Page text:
2. Gina Miller, transparency activist who took the government to court over the suspension of Parliament, arriving at court
4. Cutaway of court entrance
5. Various of arrivals
6. Set up of Jeremy Brier barrister and legal commentator
7. SOUNDBITE (English) Jeremy Brier barrister and legal commentator:
"Well, today is day three at the Supreme Court in this Miller case, it's going to be absolutely fascinating because we've got the interveners so people who want to make submissions to the Supreme Court but aren't actually parties. Now, one of the interveners that's very headline grabbing if I can use that phrase is Sir John Major, the former Prime Minister of the United Kingdom. He is going to be saying that Boris Johnson's suspension of parliament was unlawful because it undermined parliamentary sovereignty."
8. Cutaway of Supreme Court sign
9. SOUNDBITE (English) Jeremy Brier barrister and legal commentator:
"Sir John Major himself once prorogued parliament in 1997 and was accused in that instance of having done it for improper political purposes, namely trying to avoid scrutiny for a cash for questions scandal. So we see an extraordinary dynamic."
10. Cutaway of Brier's hands
11. SOUNDBITE (English) Jeremy Brier barrister and legal commentator:
"In terms of court theatre, this is as significant and colourful as it gets. One prime minister, a Conservative prime minister, going into court to effectively argue through his counsel against a sitting Conservative Prime Minister saying what he has done is unlawful. The question of course is does this really impact on the 11 judges or is it more playing to the gallery at home?"
12. Cutaway of court wall
13. Various of artist holding up a painting of a caricature of Boris Johnson
Britain's Supreme Court has started its third and final day of a hearing into whether UK Prime Minister Boris Johnson acted lawfully in suspending Parliament just weeks before the UK is due to leave the European Union.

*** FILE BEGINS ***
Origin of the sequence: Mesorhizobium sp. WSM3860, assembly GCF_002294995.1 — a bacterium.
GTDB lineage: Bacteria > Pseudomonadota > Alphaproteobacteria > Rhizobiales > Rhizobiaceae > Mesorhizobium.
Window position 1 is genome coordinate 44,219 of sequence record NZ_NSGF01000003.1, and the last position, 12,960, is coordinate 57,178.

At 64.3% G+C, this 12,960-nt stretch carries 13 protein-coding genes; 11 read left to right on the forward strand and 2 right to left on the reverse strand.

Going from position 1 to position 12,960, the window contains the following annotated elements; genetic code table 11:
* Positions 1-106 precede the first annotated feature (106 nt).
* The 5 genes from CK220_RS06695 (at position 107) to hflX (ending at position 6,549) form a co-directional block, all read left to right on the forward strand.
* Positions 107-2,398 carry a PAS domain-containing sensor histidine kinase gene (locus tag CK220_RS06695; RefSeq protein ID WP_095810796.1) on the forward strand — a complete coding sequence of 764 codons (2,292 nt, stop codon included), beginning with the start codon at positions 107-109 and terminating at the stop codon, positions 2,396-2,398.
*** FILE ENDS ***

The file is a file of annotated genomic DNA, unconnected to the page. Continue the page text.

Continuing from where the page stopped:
The judges are hearing two appeals, one by transparency campaigner Gina Miller's legal team and the other by the government appealing a Scottish court ruling that the decision was unlawful.
Judges at the country's top court will hear Thursday from a lawyer for former Prime Minister John Major, who is among those challenging the decision by Johnson, one of his successors as Conservative leader.
Opponents claim Johnson sent lawmakers home until October 14 to prevent them scrutinizing his plan to take Britain out of the EU at the end of next month, with or without a divorce deal. They also accuse the prime minister of misleading Queen Elizabeth II, whose formal approval was needed to suspend the legislature.
The government says the suspension is routine and not motivated by Brexit, and argues that judges should not interfere in politics.
The 11 Supreme Court justices are unlikely to give their judgment before Friday at the earliest. If the court rules that the suspension was illegal, Johnson could be forced to call lawmakers back to Parliament.
It would be a new blow for Johnson, who is battling to fulfil his pledge to lead Britain out of the EU on the scheduled date of October 31 come what may.